CIRVA-6 commended the Government of Mexico for implementing an emergency two-year gillnet ban throughout the vaquita’s range and also acknowledged the major commitments by the President of Mexico to make enforcement more effective through an interagency team led by the Navy.

However, after reviewing new results of the acoustic monitoring program, including the report of an expert panel that had reconvened in April 2015 to consider the acoustic data from 2011-2014, CIRVA-6 concluded that the vaquita population had declined at an even faster rate than estimated previously. In fact, the estimated rate of decline in vaquita abundance from 2013 to 2014 was 42%!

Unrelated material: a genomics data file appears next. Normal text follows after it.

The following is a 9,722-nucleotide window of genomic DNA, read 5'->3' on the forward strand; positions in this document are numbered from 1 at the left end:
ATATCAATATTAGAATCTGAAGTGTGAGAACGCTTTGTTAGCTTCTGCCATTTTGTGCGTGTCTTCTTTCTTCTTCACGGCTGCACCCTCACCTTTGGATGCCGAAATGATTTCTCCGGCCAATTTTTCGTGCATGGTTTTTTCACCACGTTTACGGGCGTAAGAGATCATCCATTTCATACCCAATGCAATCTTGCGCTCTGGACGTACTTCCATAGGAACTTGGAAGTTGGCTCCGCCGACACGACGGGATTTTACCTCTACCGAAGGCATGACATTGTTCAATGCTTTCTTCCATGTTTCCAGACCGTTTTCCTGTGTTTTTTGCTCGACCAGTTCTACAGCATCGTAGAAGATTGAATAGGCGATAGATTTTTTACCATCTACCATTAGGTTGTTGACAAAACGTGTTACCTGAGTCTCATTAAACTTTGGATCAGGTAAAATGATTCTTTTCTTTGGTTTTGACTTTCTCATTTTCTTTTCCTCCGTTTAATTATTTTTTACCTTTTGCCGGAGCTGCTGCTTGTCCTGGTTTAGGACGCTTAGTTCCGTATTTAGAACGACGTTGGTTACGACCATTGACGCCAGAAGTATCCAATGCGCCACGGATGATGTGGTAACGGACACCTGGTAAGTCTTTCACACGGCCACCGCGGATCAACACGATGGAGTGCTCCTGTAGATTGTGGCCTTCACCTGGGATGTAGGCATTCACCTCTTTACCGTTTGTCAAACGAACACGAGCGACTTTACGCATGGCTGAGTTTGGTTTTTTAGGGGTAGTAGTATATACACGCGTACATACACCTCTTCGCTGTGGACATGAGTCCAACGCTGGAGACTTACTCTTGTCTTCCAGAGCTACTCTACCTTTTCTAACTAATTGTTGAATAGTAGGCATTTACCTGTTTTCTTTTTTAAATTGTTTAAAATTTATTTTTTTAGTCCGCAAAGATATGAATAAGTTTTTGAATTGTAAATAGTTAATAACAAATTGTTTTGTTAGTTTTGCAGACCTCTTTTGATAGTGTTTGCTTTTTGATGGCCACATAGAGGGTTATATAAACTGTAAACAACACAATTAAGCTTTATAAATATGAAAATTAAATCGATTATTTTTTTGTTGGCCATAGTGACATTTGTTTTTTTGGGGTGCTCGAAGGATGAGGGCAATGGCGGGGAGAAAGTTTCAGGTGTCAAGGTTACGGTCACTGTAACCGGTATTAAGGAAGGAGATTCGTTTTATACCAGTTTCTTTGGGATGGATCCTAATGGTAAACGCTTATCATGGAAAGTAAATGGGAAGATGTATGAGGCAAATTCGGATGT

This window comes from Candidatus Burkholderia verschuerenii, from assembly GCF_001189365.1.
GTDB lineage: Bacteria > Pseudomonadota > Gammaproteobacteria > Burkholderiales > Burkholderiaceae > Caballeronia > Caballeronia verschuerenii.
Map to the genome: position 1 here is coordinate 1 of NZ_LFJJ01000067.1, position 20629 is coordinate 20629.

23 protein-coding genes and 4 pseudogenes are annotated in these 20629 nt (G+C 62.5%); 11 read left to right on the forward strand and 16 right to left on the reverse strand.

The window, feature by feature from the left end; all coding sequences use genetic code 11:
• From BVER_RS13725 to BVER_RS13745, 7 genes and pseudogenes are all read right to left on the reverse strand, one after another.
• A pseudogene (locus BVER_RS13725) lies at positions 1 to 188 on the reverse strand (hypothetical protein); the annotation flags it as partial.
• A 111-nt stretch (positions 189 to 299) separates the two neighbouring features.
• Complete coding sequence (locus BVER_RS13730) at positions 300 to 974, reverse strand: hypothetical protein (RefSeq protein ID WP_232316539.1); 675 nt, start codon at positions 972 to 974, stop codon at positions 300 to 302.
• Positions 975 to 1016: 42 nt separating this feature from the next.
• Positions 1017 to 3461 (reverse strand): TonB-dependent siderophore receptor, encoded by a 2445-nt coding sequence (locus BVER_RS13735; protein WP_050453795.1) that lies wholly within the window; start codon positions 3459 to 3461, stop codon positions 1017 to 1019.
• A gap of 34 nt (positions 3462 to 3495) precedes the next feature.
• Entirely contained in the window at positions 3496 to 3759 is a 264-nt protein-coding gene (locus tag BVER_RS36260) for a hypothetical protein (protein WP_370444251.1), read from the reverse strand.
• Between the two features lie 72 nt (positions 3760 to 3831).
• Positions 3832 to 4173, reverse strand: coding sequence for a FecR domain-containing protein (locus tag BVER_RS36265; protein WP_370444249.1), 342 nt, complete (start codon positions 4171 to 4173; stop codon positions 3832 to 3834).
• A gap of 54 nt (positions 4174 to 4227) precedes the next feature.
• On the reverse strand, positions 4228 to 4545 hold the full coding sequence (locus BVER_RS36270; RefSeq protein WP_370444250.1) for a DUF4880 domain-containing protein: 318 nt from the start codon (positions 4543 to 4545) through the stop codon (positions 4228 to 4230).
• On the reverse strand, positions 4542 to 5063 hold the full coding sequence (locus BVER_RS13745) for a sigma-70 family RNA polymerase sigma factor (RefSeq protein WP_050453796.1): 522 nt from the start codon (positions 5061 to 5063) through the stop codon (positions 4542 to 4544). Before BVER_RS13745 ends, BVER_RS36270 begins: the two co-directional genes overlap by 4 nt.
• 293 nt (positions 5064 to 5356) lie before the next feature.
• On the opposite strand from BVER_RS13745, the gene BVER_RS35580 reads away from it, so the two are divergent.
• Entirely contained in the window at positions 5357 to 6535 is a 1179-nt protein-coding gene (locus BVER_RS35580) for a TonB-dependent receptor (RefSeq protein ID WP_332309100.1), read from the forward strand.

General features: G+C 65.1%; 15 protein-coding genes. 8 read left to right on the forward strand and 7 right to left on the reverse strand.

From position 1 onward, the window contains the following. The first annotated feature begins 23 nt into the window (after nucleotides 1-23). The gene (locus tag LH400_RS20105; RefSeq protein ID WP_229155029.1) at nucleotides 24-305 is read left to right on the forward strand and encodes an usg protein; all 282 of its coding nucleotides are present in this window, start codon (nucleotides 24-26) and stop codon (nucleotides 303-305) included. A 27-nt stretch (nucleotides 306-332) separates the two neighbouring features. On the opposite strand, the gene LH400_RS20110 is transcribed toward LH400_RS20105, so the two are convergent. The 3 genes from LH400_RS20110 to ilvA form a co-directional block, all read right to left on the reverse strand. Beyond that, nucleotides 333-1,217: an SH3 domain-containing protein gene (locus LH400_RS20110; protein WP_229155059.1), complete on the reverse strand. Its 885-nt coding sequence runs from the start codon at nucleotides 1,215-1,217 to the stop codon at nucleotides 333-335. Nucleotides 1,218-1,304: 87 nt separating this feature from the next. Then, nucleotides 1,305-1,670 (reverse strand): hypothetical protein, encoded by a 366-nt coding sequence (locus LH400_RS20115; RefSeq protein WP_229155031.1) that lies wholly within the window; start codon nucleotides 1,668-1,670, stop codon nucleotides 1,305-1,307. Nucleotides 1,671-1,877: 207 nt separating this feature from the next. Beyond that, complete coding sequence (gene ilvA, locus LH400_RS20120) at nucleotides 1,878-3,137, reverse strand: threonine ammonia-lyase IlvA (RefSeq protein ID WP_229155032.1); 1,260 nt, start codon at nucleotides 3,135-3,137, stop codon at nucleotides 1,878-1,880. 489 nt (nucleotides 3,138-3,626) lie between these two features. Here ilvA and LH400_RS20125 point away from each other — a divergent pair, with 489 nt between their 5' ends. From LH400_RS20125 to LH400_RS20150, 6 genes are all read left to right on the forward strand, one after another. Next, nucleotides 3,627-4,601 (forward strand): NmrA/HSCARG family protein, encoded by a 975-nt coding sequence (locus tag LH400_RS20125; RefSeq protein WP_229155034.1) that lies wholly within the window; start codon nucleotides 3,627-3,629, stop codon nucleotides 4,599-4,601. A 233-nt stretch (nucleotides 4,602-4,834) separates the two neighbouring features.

The CIRVA-6 report (here) recommends that the Government of Mexico proceed immediately with the necessary regulatory measures to make the gillnet ban in the northern Gulf of California permanent. It also recommends that the Government maintain its strong commitment to interagency enforcement and include night-time surveillance as part of that effort.

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Community focused research on the Critically Endangered Yangtze Finless Porpoise